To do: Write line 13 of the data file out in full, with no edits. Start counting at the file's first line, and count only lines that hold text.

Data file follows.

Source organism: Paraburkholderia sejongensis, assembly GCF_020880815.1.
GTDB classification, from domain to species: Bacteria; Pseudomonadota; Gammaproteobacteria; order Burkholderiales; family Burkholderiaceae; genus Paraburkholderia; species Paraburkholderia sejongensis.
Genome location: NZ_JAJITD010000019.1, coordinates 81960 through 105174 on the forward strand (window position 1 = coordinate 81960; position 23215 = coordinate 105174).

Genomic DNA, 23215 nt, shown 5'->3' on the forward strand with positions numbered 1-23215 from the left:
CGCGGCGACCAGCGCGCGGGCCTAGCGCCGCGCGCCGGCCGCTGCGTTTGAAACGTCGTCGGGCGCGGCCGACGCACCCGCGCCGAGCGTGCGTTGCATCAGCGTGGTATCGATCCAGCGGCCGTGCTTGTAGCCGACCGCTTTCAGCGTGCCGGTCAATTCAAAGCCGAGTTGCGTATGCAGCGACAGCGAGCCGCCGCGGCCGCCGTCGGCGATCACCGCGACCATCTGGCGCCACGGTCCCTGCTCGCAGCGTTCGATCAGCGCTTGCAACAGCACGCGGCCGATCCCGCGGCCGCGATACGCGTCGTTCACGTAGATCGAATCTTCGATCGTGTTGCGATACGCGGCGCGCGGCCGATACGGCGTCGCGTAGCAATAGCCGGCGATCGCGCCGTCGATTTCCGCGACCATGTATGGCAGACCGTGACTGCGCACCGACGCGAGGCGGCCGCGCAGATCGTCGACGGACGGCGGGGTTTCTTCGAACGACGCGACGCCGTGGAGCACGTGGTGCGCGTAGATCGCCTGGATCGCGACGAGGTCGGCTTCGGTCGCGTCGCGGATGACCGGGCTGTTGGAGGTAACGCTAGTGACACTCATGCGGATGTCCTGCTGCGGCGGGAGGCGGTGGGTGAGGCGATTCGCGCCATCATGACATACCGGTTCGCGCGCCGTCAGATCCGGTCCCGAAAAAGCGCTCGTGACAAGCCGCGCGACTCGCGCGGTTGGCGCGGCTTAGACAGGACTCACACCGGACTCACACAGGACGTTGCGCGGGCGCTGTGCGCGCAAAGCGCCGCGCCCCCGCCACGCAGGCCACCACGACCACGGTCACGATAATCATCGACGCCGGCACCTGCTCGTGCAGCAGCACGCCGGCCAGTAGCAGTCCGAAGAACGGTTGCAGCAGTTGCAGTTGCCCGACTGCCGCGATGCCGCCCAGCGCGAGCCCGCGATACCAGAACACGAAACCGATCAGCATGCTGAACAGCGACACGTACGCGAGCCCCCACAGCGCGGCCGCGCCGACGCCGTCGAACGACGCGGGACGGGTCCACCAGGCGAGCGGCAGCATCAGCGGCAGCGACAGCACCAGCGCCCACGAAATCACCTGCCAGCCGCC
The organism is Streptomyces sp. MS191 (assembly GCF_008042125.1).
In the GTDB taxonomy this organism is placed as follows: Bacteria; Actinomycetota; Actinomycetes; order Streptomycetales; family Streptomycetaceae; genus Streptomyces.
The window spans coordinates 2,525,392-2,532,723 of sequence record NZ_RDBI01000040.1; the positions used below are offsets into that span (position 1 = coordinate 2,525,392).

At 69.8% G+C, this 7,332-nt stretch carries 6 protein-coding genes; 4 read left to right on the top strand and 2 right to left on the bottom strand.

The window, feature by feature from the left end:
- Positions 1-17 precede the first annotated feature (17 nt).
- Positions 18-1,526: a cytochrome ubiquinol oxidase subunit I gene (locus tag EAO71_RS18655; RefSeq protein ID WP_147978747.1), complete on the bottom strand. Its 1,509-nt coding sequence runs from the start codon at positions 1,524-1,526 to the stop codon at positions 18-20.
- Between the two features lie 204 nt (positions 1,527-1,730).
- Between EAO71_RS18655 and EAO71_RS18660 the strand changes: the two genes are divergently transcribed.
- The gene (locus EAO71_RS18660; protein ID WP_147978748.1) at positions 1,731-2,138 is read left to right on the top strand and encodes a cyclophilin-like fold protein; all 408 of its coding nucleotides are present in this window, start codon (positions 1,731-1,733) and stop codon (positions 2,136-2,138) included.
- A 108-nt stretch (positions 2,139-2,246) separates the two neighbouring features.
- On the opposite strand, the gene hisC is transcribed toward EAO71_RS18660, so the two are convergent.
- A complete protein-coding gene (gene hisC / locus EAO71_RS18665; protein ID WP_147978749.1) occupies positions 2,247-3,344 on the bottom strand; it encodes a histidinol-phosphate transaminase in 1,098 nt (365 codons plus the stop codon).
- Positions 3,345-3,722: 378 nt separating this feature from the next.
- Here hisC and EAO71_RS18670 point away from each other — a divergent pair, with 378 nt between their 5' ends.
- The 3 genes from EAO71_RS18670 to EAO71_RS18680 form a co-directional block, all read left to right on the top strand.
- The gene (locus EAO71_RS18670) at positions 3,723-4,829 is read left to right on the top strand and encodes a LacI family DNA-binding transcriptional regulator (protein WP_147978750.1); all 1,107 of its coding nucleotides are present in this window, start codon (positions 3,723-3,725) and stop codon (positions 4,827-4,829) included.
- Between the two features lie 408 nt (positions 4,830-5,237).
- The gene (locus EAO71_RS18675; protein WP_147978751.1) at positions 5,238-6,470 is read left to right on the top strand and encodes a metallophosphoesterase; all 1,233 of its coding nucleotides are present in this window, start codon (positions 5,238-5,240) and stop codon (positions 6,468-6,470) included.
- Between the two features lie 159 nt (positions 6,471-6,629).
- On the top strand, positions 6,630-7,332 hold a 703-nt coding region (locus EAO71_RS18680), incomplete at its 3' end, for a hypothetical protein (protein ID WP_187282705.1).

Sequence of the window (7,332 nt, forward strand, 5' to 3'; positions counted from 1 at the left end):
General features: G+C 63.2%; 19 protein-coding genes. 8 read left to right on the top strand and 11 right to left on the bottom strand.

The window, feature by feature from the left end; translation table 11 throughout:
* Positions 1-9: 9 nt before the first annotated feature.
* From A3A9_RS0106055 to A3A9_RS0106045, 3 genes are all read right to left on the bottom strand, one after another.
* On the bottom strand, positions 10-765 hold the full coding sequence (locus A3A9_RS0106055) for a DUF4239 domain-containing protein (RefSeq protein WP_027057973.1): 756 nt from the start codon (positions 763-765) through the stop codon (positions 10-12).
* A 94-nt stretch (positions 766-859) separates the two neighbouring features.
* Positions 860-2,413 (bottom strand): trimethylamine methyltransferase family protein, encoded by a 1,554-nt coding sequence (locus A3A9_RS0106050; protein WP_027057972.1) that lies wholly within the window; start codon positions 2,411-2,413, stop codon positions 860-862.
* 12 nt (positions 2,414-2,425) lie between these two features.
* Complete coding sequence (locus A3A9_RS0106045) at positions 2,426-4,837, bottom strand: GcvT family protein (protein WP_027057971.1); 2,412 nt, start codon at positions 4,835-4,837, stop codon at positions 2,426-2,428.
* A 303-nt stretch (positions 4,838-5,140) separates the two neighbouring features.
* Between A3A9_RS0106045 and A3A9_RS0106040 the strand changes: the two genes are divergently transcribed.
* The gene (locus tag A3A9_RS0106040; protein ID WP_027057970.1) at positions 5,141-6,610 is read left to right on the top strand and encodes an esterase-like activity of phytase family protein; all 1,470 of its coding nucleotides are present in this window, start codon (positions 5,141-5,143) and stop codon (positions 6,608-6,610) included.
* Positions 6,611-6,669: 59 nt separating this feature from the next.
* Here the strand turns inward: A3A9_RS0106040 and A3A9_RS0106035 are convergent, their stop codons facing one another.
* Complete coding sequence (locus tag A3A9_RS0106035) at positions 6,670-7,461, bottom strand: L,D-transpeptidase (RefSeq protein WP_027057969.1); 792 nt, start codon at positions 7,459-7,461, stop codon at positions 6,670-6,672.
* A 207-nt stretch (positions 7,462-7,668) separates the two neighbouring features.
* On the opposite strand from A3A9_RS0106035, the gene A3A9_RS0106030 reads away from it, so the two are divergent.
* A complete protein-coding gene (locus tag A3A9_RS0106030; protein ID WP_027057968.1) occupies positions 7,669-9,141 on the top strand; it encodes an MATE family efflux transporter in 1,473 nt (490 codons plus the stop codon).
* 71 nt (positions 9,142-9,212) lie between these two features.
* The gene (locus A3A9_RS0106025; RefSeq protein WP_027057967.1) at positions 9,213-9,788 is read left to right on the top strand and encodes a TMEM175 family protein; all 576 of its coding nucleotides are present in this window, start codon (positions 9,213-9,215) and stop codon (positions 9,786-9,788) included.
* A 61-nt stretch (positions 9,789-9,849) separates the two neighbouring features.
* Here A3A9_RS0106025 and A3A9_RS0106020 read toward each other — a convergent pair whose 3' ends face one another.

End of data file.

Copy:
- Between the two features lie 204 nt (positions 1,527-1,730).